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EDITORIAL: Jail isn’t right place for the mentally ill

Almost half of the 140 inmates in Warren County Jail have been prescribed psychotropic drugs, and more than half are receiving mental health treatment.

It would be as accurate to call the facility a mental health center as a jail, judging by its population. The problem is, the staffers are not trained for mental health work, and the mentally ill inmates are not receiving the treatment they need.

Neither the jail staff nor the inmates can be happy with the situation, and guards have made their dissatisfaction clear by leaving. Sheriff Bud York complained recently that he can’t hold onto jail guards because they don’t like the work.

York singled out for mention the one-on-one watches that guards must take on for inmates who are withdrawing from drugs or have mental or behavioral issues. State officials don’t want to lose inmates to suicide, necessitating the constant, close watches, but the duty is onerous and often requires staff overtime, York said. It is one reason so many guards go looking for other jobs.

The problems at Warren County Jail are one consequence of the lack of public mental health treatment — especially inpatient treatment — across the state. Most of the large state mental health treatment centers have been closed, which isn’t necessarily a bad thing, since investigations over the years exposed abuses at treatment centers.

But the response to the closing of large institutional centers has been inadequate. Some patients are in smaller residential settings and are better off there. But many are not being treated at all because of a lack of beds and a lack of resources.

As with just about anything in our country, families that have enough money can find excellent treatment, inpatient or outpatient.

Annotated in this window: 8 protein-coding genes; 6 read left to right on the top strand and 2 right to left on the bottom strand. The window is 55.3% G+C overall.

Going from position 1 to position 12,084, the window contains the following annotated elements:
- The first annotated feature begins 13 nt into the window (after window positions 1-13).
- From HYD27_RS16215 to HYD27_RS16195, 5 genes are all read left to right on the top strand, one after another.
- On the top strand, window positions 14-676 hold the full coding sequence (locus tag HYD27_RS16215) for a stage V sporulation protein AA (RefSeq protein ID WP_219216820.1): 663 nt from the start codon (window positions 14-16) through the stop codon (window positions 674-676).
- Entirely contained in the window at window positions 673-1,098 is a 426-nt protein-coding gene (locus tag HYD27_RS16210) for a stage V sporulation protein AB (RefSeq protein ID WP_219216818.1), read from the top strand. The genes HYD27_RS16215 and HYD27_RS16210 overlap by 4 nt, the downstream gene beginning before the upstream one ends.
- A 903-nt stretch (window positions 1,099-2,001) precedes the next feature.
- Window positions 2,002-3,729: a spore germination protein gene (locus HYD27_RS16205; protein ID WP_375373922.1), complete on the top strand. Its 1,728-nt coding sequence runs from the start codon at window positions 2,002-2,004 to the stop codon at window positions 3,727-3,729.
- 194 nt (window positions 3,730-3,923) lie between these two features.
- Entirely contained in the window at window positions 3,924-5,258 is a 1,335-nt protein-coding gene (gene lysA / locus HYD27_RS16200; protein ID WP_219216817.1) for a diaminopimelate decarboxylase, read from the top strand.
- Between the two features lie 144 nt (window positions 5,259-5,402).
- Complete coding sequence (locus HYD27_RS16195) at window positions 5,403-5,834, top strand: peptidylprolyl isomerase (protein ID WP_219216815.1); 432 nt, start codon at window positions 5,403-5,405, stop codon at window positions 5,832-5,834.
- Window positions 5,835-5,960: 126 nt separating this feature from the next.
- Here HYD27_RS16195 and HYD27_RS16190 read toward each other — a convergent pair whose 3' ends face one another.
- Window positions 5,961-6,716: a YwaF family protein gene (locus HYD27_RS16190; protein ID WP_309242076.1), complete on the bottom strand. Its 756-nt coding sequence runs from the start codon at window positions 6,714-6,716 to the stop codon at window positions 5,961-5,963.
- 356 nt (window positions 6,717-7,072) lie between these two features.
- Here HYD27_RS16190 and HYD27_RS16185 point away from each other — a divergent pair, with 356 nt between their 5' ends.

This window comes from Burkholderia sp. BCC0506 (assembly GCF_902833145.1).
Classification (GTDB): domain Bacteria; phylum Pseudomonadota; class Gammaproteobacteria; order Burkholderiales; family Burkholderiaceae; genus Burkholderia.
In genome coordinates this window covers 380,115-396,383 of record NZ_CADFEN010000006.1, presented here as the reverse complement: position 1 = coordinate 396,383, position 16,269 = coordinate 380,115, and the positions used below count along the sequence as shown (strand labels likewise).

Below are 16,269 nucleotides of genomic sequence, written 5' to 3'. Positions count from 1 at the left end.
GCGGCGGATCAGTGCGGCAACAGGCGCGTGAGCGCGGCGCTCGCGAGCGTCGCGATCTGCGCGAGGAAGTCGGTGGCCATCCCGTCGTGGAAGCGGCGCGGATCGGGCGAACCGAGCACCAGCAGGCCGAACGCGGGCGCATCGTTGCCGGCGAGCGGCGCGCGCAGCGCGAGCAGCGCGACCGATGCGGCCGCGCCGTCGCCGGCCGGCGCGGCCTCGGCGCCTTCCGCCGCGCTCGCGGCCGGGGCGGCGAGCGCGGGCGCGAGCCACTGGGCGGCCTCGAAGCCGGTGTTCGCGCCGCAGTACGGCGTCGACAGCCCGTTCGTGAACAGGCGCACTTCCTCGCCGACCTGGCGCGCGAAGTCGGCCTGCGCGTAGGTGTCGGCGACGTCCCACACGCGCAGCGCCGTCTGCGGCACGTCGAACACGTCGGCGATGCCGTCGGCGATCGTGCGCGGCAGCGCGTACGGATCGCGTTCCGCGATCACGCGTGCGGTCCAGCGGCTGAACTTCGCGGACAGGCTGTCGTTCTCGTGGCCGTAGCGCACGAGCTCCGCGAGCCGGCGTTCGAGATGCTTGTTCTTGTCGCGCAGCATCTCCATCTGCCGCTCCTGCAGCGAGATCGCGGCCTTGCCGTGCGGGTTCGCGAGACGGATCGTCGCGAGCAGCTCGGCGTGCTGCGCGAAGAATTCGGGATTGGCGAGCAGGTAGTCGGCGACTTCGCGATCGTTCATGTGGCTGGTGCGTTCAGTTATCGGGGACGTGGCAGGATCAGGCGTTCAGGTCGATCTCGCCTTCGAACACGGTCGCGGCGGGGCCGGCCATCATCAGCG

But for those who lack the money and the insurance coverage, treatment is either inadequate or unavailable. The jails always have room, however — if the local jail is full, then room will be found elsewhere — for the folks who turn to illegal drugs and commit petty crimes.

The public pays one way or another. Either we pay for treatment of people who are mentally ill, or we pay to deal with the consequences of their crimes, and then we pay again to warehouse them in jails.

The current situation is the worst of all worlds: The mentally ill are not getting helped, but the public is paying to take care of them. We cannot expect jail terms to do anything but exacerbate the problems of the mentally ill, so we’re making their problems worse, and in the end, more expensive.

It costs almost $70,000 a year per inmate for people locked up in state prisons, and that is where too many of our mentally ill will land without treatment.

When it comes to mental illness, our public policy should mirror our education policy: The sooner we intervene to fix problems and address shortcomings, the more money we save in the long term.

The more we help kids with learning disabilities and behavioral problems, the more likely they are to stay in school and become productive, taxpaying citizens. The more we neglect them, the higher the cost becomes later, either to address problems that have gotten worse or deal with trouble they have gotten into as adults or support them because they aren’t able to support themselves.

It’s the same with mental illness. We can turn our heads, but the consequences of neglect can be severe, and the costs will continue to rise.

Published By: https://poststar.com/opinion/editorial/editorial-jail-isn-t-right-place-for-the-mentally-ill/article_71adf6c6-d86b-5e18-a733-22dbc21a1408.html

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